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Surging inflation: what can households do to ease the pressure?

The rate of inflation has soared to its highest level for nearly 30 years, so what can households do to combat rising bills?

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The squeeze on households has tightened its grip to the strongest level in a generation (Yui Mok/PA)

The squeeze on households has tightened its grip to the strongest level in a generation (Yui Mok/PA)

The squeeze on households has tightened its grip to the strongest level in a generation (Yui Mok/PA)

The squeeze on households has tightened its grip to the strongest level in a generation.

Consumer Prices Index (CPI) inflation jumped to 5.4% in December – the highest level since March 1992.

With energy bills set to rise again sharply and a 1.25 percentage point National Insurance increase also coming in from April to help pay for the NHS and social care, the pressure on household incomes is set to bear down further.

There may be some ways for people to ease the pressure on their finances though.

Sarah Coles, personal finance analyst at Hargreaves Lansdown, said: “With inflation running so high, we need to be careful that rising prices don’t push us into overspending.

Checking for things lurking in your regular direct debits is a good place to startSarah Coles, Hargreaves Lansdown

“By far the best way to start is by drawing up a budget and working out the most sensible places to cut back.

“Cutting costs can be as simple as shopping around for a better deal on everything from media packages to groceries and insurance.

“However, if you’ve already taken the easy steps, it might mean cutting out some of the luxuries you don’t really value.

“Checking for things lurking in your regular direct debits is a good place to start. It’s only if this doesn’t do the trick that you need to consider more difficult lifestyle changes to keep costs down.”

Households may also want to review their savings accounts to make sure they are getting the top returns.

However, the financial information website Moneyfacts.co.uk said there is not one standard cash savings account that can outpace 5.4% – meaning the value of savings pots will be eroded in real terms.

The top easy-access deal is currently from Family Building Society and pays 0.72%, Moneyfacts said.

The top one-year fixed-rate bond from Investec Bank pays 1.36%.

Rachel Springall, a finance expert at Moneyfacts.co.uk, said: “As interest rates and inflation were particularly volatile in 2021, it would be understandable if many savers feel uncomfortable committing to a lengthy fixed term.

“Instead, savers would be wise to ensure they are getting the best possible return on their cash savings account that suits their needs, and switch if they are getting a poor deal.”

Ms Coles suggested that while people will want to keep emergency savings in a pot they can easily access, those with more cash should consider the longer term.

She said: “For money you don’t need for five to 10 years or more, you can consider stock market investments.

“The value of your investments will rise and fall in the short term, but over longer periods you should be able to ride this out and your investments stand a much better chance of outstripping inflation than they would in savings accounts.”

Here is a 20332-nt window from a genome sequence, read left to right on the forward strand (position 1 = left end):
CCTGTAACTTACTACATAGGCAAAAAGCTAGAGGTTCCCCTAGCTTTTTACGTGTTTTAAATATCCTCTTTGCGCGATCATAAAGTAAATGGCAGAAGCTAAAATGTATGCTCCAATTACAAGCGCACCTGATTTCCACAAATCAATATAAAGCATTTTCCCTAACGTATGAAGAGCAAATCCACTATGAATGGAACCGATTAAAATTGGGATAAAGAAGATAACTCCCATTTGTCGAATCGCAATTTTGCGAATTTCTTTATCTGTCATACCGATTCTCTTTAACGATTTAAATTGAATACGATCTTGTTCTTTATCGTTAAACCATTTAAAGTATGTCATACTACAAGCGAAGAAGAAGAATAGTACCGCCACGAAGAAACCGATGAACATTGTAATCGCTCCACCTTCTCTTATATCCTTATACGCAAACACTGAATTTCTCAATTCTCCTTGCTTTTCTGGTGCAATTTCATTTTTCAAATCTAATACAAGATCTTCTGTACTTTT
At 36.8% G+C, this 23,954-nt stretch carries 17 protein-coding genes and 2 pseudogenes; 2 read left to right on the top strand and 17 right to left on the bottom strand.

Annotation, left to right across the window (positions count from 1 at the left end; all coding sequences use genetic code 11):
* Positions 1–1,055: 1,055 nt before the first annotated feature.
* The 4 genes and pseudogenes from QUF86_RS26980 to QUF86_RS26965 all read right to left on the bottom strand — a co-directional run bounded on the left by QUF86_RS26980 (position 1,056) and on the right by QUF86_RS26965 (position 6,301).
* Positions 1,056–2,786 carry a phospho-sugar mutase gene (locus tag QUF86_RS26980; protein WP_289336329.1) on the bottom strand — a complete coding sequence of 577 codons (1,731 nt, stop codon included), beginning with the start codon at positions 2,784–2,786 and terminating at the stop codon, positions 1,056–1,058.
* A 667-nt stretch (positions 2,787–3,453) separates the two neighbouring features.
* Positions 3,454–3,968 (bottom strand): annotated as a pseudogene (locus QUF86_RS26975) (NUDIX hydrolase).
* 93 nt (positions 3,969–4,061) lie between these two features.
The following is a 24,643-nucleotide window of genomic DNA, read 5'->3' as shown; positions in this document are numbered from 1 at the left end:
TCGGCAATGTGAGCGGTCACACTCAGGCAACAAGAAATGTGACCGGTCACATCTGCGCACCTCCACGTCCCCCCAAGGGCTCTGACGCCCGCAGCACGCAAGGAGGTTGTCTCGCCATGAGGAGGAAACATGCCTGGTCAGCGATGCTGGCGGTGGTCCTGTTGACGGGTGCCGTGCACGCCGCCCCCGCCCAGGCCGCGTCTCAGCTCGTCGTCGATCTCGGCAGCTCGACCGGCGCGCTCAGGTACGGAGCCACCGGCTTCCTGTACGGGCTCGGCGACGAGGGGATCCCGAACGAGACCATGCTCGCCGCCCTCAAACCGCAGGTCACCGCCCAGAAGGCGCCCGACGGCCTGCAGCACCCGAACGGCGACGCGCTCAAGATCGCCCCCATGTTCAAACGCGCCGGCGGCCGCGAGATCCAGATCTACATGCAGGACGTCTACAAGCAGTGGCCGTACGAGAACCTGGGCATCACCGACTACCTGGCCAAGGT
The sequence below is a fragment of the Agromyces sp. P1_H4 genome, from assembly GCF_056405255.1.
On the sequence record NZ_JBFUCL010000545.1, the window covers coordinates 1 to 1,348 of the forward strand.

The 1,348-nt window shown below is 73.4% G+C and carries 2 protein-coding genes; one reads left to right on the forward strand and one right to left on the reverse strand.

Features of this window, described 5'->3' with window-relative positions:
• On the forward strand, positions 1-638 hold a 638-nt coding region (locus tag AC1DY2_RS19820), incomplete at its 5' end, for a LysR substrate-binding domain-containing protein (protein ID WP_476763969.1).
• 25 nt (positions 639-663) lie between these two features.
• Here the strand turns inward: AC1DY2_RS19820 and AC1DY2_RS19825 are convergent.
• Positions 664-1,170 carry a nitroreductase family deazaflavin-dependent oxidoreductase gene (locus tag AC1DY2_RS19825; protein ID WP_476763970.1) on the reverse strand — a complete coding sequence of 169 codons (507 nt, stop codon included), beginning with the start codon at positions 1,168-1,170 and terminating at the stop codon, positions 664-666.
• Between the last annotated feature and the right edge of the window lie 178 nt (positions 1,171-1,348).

A large proportion of low-income households are pensionersBecky O'Connor, interactive investor

Becky O’Connor, head of pensions and savings at Interactive Investor, said: “It’s clearly very hard for low-income households already living on the edge to manage increases in the cost of essentials such as food and energy – these are not easy areas in which to make cutbacks – particularly in a cold winter.”

She continued: “A large proportion of low-income households are pensioners. Age UK has estimated there are more than two million pensioners living in poverty in the UK.

“Those receiving the state pension will receive a 3.1% uplift in April, which is dwarfed by the current level of inflation.

“The imbalance between state pension rises and inflation rates, which are likely to rise further by April, will provoke further calls for the Government to consider a more generous uprating that properly reflects the difficulty many older people now face.

“We saw from other ONS (Office for National Statistics) figures published this week that the number of older people in work has fallen significantly during the pandemic. Finding work is no easy task when you are in your 60s – this group survive on their pension alone, which is precarious at times of rising inflation.”

Ms O’Connor continued: “It’s really important for older people who are struggling to see if there are any benefits they are eligible for that they are not currently claiming, such as Pension Credit and any other discounts targeted at their age group.

“Those with private pension pots they are trying to manage could consider allocating a higher proportion to equities to be in with a chance of beating inflation.

“Those older people who have started drawing from their pension but are still working and able to contribute to it will still benefit from tax relief on contributions up to £4,000 a year.”

Kate Smith, senior benefits expert at Citizens Advice, said: “One of the most important things to do if you’re facing tough times is to make sure you’re getting all the support you’re entitled to.

“And remember that if you’re struggling this January, Citizens Advice can help you whoever you are and whatever your problem.”

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